1] Now Peter and John went up together to the temple at the hour of prayer. 2] And a certain man lame from his mother’s womb was carried, whom they laid daily at the gate of the temple which is called Beautiful, to ask alms of those who entered the temple; 3] who seeing Peter and John about to go into the temple, asked for alms. 4] And fixing his eyes on him, with John, Peter said, “Look at us.” 5] So he gave them his attention, expecting to receive something from them. 6] Then Peter said, “Silver and gold I do not have, but what I do have I give you: In the name of Jesus Christ of Nazareth, rise up and walk.” 7] And he took him by the right hand and lifted him up, and immediately his feet and ankle bones received strength. 8] So he, leaping up, stood and walked and entered the temple with them – walking, leaping, and praising God. 9] And all the people who saw him walking and praising God. 10] Then they knew it was he who sat begging alms at the Beautiful Gate of the temple; and they were filled with wonder and amazement at what had happened to him.
Our post today isn’t so much about this man and his miraculous healing, though we look at it, but about the idea of healing and those who claim to have that gift and ministry. Before we start, I do believe in divine healing. God can heal any disease or deformity. He often does. I just don’t believe in “divine healers,” for reasons given in the post.
In ch. 2:42-47, we have a general statement about the activity of the early church, as well as the attitude of the people and rulers toward it. We believe chapters 3 and 4 give only one incident out of many which could have been given.
Some general observations:
1. It is obvious that God can, and does, “heal.” This isn’t in question at all. What is questionable is the way some approach it as a “ministry.”
2. Whether in the Gospels or in Acts, healing seem to have been given to those obviously and absolutely without hope, humanly speaking, Luke 8:43; John 5:2-5, etc. The Lord or the disciples never just cured a cold.
3. Perhaps because of this “selectivity,” as well as their obviousness, these healings were indisputable. The evidence was open and available to all, cf. Acts 4:14.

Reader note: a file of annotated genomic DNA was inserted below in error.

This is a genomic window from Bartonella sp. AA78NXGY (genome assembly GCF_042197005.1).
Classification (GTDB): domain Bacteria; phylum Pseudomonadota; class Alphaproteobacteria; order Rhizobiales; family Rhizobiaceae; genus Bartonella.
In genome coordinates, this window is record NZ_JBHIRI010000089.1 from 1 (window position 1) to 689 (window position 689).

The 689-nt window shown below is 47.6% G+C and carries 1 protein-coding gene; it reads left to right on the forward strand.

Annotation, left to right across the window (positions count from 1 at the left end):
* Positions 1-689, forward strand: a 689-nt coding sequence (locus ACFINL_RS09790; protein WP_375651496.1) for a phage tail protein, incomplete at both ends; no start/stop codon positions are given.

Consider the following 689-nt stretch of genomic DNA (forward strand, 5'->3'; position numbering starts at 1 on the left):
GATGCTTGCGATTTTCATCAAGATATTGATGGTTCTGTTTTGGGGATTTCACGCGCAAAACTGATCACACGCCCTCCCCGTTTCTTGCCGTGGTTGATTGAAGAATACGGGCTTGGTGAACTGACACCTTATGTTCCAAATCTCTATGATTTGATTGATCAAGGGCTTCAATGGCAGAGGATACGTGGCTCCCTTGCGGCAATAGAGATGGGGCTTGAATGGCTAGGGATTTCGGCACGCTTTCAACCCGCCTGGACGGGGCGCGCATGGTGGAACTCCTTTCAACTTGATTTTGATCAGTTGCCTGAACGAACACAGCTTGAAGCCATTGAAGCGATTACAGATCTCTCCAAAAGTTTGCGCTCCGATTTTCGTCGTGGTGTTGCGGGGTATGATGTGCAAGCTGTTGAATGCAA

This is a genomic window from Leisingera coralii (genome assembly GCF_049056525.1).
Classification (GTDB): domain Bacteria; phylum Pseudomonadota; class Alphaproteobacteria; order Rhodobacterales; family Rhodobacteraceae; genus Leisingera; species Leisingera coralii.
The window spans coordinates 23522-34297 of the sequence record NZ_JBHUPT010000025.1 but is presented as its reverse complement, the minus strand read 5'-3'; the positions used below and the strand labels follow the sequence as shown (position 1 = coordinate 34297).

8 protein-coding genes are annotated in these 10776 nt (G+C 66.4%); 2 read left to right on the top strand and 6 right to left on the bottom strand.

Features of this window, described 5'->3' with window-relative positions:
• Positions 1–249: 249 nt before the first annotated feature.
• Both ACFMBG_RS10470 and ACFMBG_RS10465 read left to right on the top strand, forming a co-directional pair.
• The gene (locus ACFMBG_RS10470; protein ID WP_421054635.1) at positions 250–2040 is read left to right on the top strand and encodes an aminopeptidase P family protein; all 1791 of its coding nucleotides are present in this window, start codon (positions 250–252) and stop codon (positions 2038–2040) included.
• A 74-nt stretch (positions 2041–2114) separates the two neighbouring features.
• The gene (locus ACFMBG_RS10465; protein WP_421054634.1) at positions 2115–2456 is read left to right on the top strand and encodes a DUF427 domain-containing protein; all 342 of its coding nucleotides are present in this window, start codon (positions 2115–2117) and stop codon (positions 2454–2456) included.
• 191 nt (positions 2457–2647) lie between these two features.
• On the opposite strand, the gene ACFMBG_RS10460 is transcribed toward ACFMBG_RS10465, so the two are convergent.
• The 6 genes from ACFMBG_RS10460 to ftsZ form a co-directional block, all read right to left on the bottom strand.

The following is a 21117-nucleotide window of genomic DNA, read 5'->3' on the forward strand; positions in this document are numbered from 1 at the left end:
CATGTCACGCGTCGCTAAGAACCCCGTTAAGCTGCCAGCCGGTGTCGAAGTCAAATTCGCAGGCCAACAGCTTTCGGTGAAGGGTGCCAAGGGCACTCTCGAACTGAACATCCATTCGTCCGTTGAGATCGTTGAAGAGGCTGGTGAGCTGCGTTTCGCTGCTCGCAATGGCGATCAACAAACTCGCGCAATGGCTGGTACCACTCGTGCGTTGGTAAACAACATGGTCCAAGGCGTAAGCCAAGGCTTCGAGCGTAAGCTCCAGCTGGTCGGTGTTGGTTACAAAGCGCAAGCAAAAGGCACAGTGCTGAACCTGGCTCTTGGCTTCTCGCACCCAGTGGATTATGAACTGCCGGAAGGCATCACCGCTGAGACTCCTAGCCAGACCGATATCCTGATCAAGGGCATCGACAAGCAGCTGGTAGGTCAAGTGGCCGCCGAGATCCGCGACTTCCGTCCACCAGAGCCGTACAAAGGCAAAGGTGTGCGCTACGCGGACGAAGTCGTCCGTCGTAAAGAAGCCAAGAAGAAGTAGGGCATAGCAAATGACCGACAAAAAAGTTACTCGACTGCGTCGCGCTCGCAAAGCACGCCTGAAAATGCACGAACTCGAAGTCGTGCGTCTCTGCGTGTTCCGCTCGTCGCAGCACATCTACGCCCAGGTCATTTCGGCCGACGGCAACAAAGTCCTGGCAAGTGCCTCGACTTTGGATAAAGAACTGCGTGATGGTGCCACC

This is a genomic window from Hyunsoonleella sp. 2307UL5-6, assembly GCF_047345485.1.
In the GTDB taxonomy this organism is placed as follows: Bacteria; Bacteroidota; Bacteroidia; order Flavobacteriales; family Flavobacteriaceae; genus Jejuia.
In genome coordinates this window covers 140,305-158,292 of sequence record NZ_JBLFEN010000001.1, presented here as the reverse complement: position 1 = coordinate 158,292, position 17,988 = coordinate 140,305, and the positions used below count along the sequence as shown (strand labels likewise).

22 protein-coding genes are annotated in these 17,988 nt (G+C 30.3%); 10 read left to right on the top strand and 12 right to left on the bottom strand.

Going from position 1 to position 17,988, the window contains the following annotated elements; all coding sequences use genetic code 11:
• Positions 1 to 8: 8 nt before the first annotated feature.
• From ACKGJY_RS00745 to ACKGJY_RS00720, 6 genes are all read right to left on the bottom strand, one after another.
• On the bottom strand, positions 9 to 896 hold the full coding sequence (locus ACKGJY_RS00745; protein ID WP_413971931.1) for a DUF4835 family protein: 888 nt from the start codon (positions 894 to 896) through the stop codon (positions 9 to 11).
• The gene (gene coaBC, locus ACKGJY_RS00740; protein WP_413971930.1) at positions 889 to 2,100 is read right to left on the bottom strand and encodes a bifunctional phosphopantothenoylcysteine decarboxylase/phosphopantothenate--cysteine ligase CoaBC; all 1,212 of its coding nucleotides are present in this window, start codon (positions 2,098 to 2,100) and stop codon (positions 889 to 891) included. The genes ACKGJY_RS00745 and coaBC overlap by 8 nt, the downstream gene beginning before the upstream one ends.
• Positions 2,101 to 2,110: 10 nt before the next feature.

4. These healings were almost always public. In our text, it was right in the temple area, a place thronged with people, v. 1. Even in the raising of Dorcas, Acts 9:36-42, though the actual miracle was done privately, v. 40, there was a public presentation of her immediately afterward, v. 41.
5. From this incident in Acts 3, we note a certain decorum, if you will. Even though the healings were public, there was a certain restraint. There was no sensationalism, no “circus atmosphere.” The early church did not mount an advertising campaign to capitalize on these marvels. There were none who wanted to be known as “healers.”
6. In line with the above, these healings were spontaneous. There was no advance preparation, publicity or promotion by the church. They did not get together a “healing crusade.” There seems almost to be an “off-handedness” about the whole things, as if “healing” were not preeminently important. In the case before us, Peter and John were on their way to worship and, if there had been no commotion, would have simply continued on their way.
7. The healings were done in order that Christ might be glorified and the Gospel verified, Acts 3:13; Mark 16:18.
8. Perhaps most importantly, these healings were healings. There was nothing like what I heard about from a preacher friend. One of his friends, in a wheelchair, was complaining of a certain ache. He went to a “healing meeting.” When my friend next saw him, still in the wheelchair, he exclaimed, “I’ve been healed!”
“What do you mean?” questioned my friend.
“I don’t ache any more!” was the reply.
If this gentleman had truly been healed after the New Testament manner, he would not have needed the wheelchair!